Wednesday, June 03, 2009

Pieter Brueghel's masterpiece, The Tower of Babel, 1563

I do not call one greater and one smaller,
That which fills its period and place is equal to any.
..................................-- Walt Whitman

John Singer Sargent's preliminary design for his portrait of the Wyndham sisters



Matthew Adams said...


Beautifully done David.

I have this wonderful little Oldman Pocket Art Series book on Bruegel. All the pictures have been cropped badly, but the colours they've managed to achieve in the printing blow your mind. I wish I could see one of his paintings for real.

Anonymous said...

That's ridiculous. You're not claiming that this little sketch is equivalent to that big beautiful painting???

Mark H.

Anonymous said...

I agree with Mark. That scribble probably took 10 seconds if that much. It didn't require the same talent as the painting.

Kev Ferrara said...


You are right. I should have further qualified that statement about splitting compositions down the middle. Unfortunately, this blog software doesn't allow edits after the fact.

From what I've seen, in humorous pictures and portraiture, it quite often is done sensibly and well. (Although the examples you show are hardly cleaved, and much is done to nullify the split) But generally, for a host of reasons, in dramatic illustration, (the topic we were discussing) it causes problems.

I'm sure there are many exceptions, however, which would be great to see in order to analyze how the artists pulled together the bifurcation.

Regardless, the point of all that babel wasn't to actually do a thorough crit, David, but to demonstrate its possibility, in order to make a larger point. Undoubtedly, I failed to uphold the Hippocratic oath in the process. For that I apologize.


Anthony said...

Not sure if this is a fair comparison -- not because of the difference in technique / detail, but that one is finished and meant for public viewing, and the other is a composition study meant for the artist's eyes only. A better example might be this painting by Bada Shanren -- one of my all-time favorite artists. Apples and apples.

Matthew Adams said...

hmmm... I think people are missing the point...

David Apatoff said...

Thanks, Matthew!

Anonymous-- yup, that's exactly what Walt Whitman and I are saying. These are each excellent in a way that fills its period and place.

Anonymous 2-- Ounce for ounce, Sargent's scribbled exploration of the design of his painting probably has more creativity than Brueghel's painting. (But of course, creativity is only one factor).

Kev, I don't claim to know any hard and fast rules. I leave that to you and Rob. I just like the questions presented by the wealth of great pictures out there.

Anthony, I like your painting by Badren Shanren, but I have to confess I am not looking to compare apples and apples. I say that an apple and an orange each have their own form of excellence.

António Araújo said...

>Ounce for ounce, Sargent's scribbled >exploration of the design of his painting >probably has more creativity than >Brueghel's painting.

David, how are you measuring your ounces?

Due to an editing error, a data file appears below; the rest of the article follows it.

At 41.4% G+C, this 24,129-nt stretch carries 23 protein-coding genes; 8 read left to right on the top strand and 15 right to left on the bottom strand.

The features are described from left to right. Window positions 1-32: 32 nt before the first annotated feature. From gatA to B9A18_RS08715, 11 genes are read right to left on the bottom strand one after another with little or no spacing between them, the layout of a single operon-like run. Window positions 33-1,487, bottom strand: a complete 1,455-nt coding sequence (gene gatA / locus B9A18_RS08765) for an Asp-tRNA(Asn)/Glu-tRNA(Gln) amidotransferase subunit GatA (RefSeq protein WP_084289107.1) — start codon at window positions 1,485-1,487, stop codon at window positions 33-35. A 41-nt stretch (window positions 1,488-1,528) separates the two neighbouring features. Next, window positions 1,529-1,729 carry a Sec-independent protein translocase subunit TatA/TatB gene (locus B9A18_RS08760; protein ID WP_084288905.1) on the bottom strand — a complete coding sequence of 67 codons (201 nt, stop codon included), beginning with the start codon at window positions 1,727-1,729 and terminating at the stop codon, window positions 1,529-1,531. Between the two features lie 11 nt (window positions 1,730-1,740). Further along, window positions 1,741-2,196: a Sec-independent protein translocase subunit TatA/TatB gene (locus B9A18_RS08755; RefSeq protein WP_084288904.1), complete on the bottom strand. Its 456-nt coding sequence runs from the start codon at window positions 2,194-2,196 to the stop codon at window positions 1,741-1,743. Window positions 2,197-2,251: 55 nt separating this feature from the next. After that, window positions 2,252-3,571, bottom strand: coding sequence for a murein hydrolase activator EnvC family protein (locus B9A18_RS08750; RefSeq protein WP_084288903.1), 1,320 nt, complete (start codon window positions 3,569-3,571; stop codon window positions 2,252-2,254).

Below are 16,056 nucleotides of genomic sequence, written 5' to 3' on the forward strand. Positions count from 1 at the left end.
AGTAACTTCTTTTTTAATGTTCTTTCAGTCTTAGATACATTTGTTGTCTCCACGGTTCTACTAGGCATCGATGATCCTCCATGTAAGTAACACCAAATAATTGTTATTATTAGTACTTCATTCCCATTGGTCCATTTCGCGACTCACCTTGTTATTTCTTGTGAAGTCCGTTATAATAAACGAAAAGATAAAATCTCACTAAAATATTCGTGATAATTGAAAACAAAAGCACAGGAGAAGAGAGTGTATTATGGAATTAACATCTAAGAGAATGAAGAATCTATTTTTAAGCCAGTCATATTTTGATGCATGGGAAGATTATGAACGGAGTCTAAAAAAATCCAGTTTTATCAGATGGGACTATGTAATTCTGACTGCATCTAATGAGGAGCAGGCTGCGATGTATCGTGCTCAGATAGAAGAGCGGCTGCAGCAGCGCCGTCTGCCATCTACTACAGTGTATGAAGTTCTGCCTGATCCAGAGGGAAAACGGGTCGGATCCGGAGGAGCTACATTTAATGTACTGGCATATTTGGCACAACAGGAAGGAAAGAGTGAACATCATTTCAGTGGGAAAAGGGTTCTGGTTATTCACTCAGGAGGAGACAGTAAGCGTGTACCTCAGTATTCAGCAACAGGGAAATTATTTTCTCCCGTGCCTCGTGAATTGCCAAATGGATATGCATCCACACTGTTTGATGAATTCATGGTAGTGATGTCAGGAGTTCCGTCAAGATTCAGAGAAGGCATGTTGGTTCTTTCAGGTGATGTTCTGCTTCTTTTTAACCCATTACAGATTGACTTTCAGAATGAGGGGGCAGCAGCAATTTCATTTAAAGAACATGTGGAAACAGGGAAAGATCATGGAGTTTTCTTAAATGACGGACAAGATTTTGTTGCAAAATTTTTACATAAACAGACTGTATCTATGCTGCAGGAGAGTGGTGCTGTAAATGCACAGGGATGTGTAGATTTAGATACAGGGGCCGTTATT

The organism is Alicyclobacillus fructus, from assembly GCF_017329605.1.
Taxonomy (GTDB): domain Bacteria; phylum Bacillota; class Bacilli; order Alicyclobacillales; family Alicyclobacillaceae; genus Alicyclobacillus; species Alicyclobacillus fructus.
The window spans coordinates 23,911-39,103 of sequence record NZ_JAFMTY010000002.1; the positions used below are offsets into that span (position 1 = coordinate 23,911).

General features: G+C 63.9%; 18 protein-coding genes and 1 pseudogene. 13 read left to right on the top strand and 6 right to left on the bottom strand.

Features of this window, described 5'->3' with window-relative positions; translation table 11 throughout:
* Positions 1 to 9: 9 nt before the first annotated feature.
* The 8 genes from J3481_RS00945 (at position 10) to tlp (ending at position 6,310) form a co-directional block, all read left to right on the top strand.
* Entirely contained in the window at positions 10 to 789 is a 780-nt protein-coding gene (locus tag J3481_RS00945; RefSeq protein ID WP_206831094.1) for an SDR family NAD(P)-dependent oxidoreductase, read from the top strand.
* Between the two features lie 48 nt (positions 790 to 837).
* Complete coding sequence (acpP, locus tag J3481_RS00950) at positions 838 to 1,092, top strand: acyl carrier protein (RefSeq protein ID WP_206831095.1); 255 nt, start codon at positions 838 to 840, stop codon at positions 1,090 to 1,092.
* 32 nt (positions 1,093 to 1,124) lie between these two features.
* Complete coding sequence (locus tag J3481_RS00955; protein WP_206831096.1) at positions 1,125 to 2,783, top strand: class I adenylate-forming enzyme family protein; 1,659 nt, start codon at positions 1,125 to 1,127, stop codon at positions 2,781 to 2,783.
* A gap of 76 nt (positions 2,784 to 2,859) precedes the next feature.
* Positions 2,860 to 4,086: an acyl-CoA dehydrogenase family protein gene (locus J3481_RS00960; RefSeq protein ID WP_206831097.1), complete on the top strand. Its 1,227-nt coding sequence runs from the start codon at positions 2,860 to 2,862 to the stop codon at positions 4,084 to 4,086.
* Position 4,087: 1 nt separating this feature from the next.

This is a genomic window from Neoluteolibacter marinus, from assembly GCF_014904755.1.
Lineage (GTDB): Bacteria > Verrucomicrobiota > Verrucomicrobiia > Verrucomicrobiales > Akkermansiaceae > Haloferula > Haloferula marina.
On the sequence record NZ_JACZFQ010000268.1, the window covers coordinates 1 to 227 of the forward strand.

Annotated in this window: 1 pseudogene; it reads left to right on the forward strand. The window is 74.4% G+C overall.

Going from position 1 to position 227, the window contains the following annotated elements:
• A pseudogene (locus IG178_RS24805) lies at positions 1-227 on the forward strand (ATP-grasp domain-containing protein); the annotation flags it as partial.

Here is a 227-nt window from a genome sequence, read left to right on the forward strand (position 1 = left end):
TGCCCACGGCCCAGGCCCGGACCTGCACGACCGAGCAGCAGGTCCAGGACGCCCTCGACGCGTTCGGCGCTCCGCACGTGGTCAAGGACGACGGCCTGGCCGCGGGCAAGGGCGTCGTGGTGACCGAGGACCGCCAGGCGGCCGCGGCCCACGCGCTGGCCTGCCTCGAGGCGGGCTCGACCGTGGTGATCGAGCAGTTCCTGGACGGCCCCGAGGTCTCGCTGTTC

Brueghel called, he feels shortchanged - please re-check your scales :)

Now for real, I am missing your point. That's just a compositional sketch. There were certainly many of those (at least mentally done)behind Brueghel's painting, though we might not have them (and how "creative" were those?), so I don't think I understand your point.

And placing a sketch of an artist against a painting of another is certainly apples to oranges. Look at Leonardo's drawings against his paintings, there is so much vitality lost when he takes the brush in hand, that's what you get in exchange for finish.

David Apatoff said...

Omwo, I called Brueghel back and we reached agreement, thanks for taking the message. I explained to him that, with the exception of the time it took Sargent to draw the outline around his picture, every second of his drawing was spent wrestling with the abstract forms of the composition--how high should that horizontal line be, and how steep should the angle be? What should the negative space look like? How can he avoid making the design too symmetrical? (Kev's point). If he draws a vertical divider in the background, should he center it? Will it accentuate the differences between the two horizontal sides? Basically, this is his foundation to make sure the picture "looks" right. Brueghel, on the other hand, spent weeks implementing the design he'd already chosen-- measuring the spaces between windows, grinding pigments, making sure the doors of the building were all uniform, waiting for layers of paint to dry. It's all necessary work, and highly skilled, but the big creative decisions had already been made.

After we talked, Brueghel said, "ok," he understood the point I was trying to make, and did not take offense. But he did ask me to thank you for sticking up for him.

Rob Howard said...

Breughel sent me a text message from the Babel Mall..."OMG ICU2 ART 4EVAH WHATEVAH"

kev ferrara said...

"every second of his drawing was spent wrestling with the abstract forms of the composition--how high should that horizontal line be... ...this is his foundation to make sure the picture "looks" right."